Indonesian gamelan doc premiers
The documentary, directed by Livi Zheng and featuring Grammy-wining singer Judith Hill and acclaimed composer and Balinese dancer and musician Nyoman Wenten, explores gamelan and its fusion with other music genres like funk. It premiered in Beverly Hills, California, in November last year. The embassy is hoping to have the film hit theaters here in March.
The premiere hosted by the Indonesian Embassy and the National Museum of Korean Contemporary History at the museum on Thursday was attended by dozens of artists, producers and scholars, as well as groups of parents with young children. The museum regularly hosts programs with ambassadors to Korea.
Zheng spoke with the audience about the beginnings of the documentary. “It started with a concert [on gamelan music] in Los Angeles, where I had filmed a dancer and made a little video about it,” she said. “There was a positive reaction among Americans and Indonesians alike at the time and I came to learn that gamelan came out in movies ‘Avatar,’ ‘Star Trek’ and many others. I felt then that if I don’t make a feature film, I would regret it for the rest of my life.”
Gamelan is the traditional orchestral music of Indonesia, mostly made up of percussion-based instruments including metallophones and drums.
Hill, looking for a unique collaboration with musicians from a different genre, and Balinese dancer and musician Wenten, looking to preserve gamelan music, came together under Zheng’s project. They created a music video mixing funk with gamelan.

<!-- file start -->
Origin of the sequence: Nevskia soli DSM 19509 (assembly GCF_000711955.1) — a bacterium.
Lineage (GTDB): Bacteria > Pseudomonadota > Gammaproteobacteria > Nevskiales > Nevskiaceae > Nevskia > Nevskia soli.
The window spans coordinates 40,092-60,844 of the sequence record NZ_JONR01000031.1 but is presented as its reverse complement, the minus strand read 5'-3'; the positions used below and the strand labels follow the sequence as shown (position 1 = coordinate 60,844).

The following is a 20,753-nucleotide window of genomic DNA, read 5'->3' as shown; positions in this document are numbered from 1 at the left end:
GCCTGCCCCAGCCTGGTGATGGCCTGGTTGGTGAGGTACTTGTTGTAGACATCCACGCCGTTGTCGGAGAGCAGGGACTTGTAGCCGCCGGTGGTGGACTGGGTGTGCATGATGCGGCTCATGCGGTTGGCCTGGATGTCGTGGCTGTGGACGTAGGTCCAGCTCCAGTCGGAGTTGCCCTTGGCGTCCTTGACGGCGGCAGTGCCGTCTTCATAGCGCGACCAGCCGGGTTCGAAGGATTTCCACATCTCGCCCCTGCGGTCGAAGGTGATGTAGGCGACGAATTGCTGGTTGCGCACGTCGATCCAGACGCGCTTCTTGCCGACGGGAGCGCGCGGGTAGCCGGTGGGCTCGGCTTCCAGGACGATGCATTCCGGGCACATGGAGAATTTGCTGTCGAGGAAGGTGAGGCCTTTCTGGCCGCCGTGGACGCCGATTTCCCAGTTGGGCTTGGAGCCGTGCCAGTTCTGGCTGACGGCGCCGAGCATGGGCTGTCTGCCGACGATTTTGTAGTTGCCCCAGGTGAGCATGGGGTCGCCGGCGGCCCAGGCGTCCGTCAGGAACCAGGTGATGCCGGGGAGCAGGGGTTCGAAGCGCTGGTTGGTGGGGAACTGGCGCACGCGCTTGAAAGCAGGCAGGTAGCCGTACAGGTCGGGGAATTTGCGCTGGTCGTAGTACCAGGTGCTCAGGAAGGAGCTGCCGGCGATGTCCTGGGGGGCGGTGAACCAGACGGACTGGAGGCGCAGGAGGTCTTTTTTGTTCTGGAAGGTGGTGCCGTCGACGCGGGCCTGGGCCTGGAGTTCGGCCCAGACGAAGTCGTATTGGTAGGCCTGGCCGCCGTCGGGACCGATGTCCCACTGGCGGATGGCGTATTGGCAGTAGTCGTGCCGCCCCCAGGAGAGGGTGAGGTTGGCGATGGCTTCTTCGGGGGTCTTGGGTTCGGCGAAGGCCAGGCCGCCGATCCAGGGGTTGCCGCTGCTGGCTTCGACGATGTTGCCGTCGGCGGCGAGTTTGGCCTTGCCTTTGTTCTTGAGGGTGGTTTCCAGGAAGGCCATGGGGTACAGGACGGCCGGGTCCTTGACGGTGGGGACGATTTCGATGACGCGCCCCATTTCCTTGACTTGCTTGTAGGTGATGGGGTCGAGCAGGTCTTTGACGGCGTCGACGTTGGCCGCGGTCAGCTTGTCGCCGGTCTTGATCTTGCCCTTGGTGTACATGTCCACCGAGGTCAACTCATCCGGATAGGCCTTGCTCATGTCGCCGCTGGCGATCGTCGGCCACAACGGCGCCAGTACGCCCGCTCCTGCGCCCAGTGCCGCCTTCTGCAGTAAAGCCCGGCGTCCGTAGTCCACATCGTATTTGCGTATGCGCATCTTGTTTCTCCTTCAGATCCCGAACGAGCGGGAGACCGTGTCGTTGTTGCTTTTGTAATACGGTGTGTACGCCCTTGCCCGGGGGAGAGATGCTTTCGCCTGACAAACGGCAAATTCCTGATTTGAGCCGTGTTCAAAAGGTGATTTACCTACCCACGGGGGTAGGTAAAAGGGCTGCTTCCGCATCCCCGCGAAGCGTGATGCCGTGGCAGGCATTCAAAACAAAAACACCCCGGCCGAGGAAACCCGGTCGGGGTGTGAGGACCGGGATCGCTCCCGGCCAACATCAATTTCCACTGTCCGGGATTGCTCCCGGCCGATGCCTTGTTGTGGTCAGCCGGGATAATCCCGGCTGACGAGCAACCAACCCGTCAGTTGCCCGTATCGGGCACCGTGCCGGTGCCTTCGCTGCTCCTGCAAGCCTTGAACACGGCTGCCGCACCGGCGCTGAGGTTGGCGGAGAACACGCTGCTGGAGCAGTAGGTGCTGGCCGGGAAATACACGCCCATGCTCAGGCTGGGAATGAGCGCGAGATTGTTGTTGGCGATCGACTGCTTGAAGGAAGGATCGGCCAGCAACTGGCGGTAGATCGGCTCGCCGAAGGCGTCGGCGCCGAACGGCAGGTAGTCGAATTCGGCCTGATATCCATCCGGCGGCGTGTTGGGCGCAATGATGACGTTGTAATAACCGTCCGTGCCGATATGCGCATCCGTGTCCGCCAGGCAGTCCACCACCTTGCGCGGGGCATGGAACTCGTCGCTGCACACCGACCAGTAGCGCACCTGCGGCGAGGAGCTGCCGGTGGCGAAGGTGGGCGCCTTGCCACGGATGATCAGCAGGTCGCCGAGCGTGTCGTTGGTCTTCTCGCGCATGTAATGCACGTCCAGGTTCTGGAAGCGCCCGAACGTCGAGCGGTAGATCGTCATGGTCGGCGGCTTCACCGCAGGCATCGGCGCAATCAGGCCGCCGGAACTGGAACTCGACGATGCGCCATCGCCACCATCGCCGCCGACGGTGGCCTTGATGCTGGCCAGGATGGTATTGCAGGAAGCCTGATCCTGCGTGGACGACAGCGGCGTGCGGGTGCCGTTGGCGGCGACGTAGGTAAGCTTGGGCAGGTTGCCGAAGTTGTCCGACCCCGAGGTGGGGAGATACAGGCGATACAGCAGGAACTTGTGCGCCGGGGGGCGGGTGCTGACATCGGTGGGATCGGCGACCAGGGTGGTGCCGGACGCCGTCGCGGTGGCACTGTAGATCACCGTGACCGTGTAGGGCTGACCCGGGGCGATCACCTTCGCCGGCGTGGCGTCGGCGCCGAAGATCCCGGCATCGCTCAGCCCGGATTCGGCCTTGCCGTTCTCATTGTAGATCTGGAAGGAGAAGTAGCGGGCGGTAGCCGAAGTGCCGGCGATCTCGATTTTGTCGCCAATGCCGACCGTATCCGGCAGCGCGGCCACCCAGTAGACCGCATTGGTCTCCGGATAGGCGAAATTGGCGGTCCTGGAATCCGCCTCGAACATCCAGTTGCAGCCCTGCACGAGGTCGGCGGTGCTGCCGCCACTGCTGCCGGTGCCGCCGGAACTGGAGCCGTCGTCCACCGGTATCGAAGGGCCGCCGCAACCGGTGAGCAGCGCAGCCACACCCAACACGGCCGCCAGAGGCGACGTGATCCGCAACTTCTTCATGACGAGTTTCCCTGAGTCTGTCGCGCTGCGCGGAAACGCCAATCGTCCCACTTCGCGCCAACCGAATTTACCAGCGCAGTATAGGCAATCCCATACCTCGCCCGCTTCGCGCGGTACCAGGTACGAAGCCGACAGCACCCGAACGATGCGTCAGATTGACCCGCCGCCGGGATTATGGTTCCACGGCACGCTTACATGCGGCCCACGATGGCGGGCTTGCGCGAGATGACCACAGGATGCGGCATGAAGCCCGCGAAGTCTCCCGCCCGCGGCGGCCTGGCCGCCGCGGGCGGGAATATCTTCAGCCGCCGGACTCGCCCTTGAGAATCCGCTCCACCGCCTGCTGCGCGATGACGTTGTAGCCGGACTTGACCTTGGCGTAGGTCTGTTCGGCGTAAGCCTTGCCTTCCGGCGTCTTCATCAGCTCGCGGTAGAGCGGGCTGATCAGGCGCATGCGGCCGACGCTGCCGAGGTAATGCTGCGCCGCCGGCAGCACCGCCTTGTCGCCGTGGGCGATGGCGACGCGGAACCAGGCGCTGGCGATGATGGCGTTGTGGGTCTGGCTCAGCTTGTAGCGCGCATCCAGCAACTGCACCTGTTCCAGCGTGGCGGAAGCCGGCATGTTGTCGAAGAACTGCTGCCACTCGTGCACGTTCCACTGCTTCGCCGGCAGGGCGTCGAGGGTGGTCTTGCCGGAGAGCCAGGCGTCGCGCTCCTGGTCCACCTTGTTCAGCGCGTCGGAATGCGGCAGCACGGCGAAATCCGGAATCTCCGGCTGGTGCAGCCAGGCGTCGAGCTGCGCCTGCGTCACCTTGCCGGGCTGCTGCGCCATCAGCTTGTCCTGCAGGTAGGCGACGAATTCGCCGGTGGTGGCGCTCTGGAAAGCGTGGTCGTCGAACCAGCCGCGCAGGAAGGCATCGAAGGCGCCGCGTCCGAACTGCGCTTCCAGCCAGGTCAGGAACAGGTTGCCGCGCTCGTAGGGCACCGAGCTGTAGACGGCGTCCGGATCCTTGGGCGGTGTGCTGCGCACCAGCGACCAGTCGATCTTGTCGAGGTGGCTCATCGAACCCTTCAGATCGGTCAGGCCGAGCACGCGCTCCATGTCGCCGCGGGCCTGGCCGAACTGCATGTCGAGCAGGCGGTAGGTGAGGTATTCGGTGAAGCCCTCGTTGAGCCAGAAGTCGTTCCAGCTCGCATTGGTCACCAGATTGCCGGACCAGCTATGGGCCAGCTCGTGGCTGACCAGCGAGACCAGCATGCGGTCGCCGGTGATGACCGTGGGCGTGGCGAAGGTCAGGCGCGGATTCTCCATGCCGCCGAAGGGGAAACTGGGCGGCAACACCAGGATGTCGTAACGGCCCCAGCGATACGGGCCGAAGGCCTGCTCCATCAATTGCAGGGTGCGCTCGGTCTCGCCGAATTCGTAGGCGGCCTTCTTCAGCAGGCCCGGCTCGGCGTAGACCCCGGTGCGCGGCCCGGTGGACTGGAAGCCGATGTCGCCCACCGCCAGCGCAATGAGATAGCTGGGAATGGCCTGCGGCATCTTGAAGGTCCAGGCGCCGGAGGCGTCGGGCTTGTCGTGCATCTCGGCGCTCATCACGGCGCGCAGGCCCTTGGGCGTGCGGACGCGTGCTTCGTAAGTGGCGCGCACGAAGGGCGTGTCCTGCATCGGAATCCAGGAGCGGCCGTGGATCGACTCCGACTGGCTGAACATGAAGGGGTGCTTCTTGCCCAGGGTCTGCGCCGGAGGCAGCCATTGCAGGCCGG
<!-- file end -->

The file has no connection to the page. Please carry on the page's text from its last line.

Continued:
The music video, “Queen of the Hill,” was released in September 2018. Since then, it has received more than one million views on YouTube.
The documentary not only details the process of mixing gamelan with funk music, but explores, through the eyes and personal experiences of Wenten, the history of gamelan and what it means to Indonesians.
In Korea, the place to learn about the music is the Indonesian Embassy, which hosts gamelan classes every Saturday. “We have a plan to bring the film to Korea, in March or April, and when that happens, we will also bring gamelan music to the public,” said Indonesian Ambassador to Korea Umar Hadi. “But in the meantime, if you would like to listen, just drop by the embassy on a Saturday.”
Hadi, who is also the executive producer of the documentary, said he hopes to see additional collaboration between Korean and Indonesian artists and producers.
“I really want to see Livi Zheng collaborate with Korean artists,” he said. “I am sure they will create something very, very beautiful.”
BY ESTHER CHUNG [firstname.lastname@example.org]